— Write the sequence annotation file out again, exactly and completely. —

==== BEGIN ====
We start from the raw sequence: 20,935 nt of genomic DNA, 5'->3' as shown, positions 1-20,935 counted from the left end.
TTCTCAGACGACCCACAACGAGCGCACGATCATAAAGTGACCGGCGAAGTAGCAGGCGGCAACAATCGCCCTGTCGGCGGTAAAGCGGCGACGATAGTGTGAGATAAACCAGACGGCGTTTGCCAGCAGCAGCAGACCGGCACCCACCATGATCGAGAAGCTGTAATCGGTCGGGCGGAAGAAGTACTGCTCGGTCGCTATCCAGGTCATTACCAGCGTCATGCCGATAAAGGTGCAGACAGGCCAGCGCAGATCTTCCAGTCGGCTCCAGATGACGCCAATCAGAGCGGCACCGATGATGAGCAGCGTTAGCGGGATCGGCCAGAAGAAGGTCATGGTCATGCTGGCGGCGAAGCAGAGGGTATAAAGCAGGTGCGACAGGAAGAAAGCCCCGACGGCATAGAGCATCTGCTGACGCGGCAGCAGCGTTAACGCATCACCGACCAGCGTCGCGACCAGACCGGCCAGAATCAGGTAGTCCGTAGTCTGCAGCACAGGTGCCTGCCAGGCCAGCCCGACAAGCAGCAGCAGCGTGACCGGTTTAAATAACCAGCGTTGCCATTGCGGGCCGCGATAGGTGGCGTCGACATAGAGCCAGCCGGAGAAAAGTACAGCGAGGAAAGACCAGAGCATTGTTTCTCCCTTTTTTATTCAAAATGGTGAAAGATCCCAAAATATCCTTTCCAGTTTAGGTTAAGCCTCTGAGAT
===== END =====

We start from the raw sequence: 20,935 nt of genomic DNA, 5'->3' as shown, positions 1-20,935 counted from the left end.
TTCTCAGACGACCCACAACGAGCGCACGATCATAAAGTGACCGGCGAAGTAGCAGGCGGCAACAATCGCCCTGTCGGCGGTAAAGCGGCGACGATAGTGTGAGATAAACCAGACGGCGTTTGCCAGCAGCAGCAGACCGGCACCCACCATGATCGAGAAGCTGTAATCGGTCGGGCGGAAGAAGTACTGCTCGGTCGCTATCCAGGTCATTACCAGCGTCATGCCGATAAAGGTGCAGACAGGCCAGCGCAGATCTTCCAGTCGGCTCCAGATGACGCCAATCAGAGCGGCACCGATGATGAGCAGCGTTAGCGGGATCGGCCAGAAGAAGGTCATGGTCATGCTGGCGGCGAAGCAGAGGGTATAAAGCAGGTGCGACAGGAAGAAAGCCCCGACGGCATAGAGCATCTGCTGACGCGGCAGCAGCGTTAACGCATCACCGACCAGCGTCGCGACCAGACCGGCCAGAATCAGGTAGTCCGTAGTCTGCAGCACAGGTGCCTGCCAGGCCAGCCCGACAAGCAGCAGCAGCGTGACCGGTTTAAATAACCAGCGTTGCCATTGCGGGCCGCGATAGGTGGCGTCGACATAGAGCCAGCCGGAGAAAAGTACAGCGAGGAAAGACCAGAGCATTGTTTCTCCCTTTTTTATTCAAAATGGTGAAAGATCCCAAAATATCCTTTCCAGTTTAGGTTAAGCCTCTGAGAT